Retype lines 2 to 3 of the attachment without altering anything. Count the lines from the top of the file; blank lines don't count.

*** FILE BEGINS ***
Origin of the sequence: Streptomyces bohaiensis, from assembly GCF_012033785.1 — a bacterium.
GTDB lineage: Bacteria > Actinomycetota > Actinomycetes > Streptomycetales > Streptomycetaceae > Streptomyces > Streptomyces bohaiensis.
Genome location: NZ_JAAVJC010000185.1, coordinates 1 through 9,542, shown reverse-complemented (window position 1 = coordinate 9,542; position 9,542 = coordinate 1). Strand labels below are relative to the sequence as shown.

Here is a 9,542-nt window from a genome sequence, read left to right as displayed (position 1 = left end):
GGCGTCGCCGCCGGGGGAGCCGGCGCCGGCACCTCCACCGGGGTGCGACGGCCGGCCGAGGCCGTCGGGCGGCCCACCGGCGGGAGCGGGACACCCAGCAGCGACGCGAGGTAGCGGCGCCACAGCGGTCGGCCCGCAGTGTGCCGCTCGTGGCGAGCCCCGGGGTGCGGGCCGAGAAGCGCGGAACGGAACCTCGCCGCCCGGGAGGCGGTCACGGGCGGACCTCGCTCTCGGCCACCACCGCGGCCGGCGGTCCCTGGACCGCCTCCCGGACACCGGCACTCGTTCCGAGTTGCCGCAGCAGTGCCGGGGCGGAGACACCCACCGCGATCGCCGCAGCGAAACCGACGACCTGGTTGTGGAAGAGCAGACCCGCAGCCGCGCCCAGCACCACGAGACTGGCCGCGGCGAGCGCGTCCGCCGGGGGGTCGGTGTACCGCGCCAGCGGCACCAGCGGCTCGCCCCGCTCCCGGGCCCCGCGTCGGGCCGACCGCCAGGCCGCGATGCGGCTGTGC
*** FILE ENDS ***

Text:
GTDB lineage: Bacteria > Actinomycetota > Actinomycetes > Streptomycetales > Streptomycetaceae > Streptomyces > Streptomyces bohaiensis.
Genome location: NZ_JAAVJC010000185.1, coordinates 1 through 9,542, shown reverse-complemented (window position 1 = coordinate 9,542; position 9,542 = coordinate 1). Strand labels below are relative to the sequence as shown.